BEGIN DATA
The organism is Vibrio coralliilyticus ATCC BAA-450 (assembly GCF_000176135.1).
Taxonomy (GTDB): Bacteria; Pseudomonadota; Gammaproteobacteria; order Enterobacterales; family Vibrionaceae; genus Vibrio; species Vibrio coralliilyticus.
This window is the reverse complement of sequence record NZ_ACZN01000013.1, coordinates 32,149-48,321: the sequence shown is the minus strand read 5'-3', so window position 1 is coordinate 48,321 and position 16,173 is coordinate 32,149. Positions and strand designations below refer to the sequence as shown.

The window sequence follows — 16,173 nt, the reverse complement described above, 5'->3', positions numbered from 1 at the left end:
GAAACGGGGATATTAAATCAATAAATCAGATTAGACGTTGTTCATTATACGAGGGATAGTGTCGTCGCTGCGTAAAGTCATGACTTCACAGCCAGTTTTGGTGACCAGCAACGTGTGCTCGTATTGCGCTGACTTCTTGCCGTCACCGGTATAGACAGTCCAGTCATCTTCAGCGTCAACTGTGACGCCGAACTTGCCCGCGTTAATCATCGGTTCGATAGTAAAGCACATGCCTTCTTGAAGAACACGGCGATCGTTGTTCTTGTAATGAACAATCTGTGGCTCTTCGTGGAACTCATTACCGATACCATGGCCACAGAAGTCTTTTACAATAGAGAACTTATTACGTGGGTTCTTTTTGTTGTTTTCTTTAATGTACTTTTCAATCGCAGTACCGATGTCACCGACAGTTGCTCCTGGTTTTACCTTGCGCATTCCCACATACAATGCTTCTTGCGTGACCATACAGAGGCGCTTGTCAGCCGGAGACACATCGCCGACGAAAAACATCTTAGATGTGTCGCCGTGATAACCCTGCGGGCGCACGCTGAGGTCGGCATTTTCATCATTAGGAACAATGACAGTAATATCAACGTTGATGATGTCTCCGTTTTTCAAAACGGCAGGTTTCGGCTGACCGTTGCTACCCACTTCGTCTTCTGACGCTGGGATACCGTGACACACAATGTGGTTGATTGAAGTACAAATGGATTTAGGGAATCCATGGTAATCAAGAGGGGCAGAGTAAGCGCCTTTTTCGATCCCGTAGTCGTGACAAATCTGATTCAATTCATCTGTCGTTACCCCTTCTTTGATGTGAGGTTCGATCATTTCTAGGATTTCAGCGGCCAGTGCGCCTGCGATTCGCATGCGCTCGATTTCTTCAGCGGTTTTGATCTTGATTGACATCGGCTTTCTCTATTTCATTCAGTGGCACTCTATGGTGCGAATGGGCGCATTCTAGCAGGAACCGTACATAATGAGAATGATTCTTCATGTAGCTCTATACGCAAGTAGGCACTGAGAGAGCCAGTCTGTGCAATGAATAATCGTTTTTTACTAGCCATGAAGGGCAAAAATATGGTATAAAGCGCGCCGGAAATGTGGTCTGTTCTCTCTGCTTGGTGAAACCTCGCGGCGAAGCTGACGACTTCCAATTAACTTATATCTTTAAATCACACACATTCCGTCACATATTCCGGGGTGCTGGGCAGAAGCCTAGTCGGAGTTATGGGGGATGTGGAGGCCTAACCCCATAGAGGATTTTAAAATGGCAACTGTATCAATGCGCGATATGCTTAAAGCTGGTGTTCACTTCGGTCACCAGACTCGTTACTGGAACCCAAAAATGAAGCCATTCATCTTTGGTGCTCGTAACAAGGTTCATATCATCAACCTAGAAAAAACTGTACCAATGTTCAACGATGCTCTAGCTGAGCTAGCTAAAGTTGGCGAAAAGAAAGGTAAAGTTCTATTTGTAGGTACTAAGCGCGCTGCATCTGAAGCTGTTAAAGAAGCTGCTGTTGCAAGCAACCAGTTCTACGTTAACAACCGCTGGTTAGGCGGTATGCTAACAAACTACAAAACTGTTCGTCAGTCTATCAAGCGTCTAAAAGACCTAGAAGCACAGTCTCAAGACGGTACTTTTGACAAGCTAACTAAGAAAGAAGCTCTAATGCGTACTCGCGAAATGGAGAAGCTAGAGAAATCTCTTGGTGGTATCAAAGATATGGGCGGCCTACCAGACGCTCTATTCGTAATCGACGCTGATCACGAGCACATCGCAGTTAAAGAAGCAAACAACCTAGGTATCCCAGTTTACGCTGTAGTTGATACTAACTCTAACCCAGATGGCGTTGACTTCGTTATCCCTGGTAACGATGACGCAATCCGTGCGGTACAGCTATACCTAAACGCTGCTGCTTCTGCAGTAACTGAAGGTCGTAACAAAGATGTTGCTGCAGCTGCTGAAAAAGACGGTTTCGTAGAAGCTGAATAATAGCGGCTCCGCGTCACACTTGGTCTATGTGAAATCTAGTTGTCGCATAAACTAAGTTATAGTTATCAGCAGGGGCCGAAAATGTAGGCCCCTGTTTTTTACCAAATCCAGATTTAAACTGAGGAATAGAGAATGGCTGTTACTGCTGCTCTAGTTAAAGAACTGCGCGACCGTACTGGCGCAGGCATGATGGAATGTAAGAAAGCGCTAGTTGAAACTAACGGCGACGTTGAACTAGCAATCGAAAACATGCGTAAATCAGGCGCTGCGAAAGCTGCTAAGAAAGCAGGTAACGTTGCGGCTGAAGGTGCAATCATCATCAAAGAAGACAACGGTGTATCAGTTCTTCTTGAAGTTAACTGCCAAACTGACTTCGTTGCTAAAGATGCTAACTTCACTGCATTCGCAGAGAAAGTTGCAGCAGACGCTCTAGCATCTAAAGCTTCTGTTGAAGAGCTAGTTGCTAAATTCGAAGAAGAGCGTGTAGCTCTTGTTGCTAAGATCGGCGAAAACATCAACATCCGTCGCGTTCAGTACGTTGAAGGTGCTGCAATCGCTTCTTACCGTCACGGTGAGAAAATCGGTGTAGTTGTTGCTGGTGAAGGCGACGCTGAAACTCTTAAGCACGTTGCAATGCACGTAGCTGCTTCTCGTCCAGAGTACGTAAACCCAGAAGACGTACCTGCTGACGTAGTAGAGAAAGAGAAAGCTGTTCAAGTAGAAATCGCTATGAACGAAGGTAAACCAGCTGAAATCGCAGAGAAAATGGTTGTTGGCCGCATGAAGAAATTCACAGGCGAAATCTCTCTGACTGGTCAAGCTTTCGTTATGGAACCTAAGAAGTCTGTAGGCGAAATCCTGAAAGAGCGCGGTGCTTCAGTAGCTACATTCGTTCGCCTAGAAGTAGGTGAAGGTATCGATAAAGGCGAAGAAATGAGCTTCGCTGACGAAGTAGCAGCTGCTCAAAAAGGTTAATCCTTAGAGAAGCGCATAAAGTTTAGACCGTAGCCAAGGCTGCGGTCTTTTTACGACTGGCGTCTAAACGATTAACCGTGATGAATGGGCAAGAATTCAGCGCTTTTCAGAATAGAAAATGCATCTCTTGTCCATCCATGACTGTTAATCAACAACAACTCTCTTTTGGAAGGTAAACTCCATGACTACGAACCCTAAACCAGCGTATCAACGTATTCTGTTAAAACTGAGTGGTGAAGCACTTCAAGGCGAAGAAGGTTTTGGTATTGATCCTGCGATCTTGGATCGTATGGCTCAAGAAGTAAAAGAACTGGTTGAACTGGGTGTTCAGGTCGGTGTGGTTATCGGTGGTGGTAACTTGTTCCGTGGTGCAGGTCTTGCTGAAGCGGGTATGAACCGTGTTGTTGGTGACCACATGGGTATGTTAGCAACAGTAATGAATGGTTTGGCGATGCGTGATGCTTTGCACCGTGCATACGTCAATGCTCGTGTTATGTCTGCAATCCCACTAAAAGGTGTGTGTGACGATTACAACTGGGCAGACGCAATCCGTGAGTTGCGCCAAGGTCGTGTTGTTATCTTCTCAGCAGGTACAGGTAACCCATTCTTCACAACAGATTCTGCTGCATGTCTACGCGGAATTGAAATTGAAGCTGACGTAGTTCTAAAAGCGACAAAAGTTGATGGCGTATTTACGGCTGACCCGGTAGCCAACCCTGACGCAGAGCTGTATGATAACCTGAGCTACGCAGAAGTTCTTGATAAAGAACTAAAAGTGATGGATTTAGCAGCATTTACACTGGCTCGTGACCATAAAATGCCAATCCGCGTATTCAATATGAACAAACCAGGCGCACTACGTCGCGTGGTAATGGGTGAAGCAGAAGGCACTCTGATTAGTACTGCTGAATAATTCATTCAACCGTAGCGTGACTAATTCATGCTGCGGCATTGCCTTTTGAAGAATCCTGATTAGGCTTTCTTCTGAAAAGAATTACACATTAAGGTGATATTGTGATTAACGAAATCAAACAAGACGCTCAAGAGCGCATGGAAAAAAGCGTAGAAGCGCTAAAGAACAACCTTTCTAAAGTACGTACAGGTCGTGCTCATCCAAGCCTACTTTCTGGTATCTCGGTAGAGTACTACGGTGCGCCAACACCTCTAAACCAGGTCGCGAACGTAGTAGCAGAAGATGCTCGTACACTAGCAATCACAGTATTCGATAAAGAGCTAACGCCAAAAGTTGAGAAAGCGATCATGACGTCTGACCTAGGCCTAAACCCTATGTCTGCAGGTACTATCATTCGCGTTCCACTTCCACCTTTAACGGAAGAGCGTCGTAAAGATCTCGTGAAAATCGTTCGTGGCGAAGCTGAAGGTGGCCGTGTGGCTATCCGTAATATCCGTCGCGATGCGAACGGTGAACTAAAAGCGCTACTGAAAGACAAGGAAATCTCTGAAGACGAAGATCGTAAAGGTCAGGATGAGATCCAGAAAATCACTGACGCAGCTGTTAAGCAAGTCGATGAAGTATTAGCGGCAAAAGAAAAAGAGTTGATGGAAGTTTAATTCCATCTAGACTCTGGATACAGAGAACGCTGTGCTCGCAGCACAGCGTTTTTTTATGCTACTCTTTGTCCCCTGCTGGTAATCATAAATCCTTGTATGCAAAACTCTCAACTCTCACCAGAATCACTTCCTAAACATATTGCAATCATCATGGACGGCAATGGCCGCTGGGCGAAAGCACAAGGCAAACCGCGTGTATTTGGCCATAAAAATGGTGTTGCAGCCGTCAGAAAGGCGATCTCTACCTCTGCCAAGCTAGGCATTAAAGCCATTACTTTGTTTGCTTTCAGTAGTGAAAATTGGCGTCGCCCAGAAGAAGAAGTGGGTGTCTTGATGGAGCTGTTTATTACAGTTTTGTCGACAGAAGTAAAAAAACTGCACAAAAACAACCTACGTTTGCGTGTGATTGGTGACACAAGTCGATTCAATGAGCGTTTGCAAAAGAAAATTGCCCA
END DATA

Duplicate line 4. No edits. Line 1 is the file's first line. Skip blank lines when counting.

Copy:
The window sequence follows — 16,173 nt, the reverse complement described above, 5'->3', positions numbered from 1 at the left end: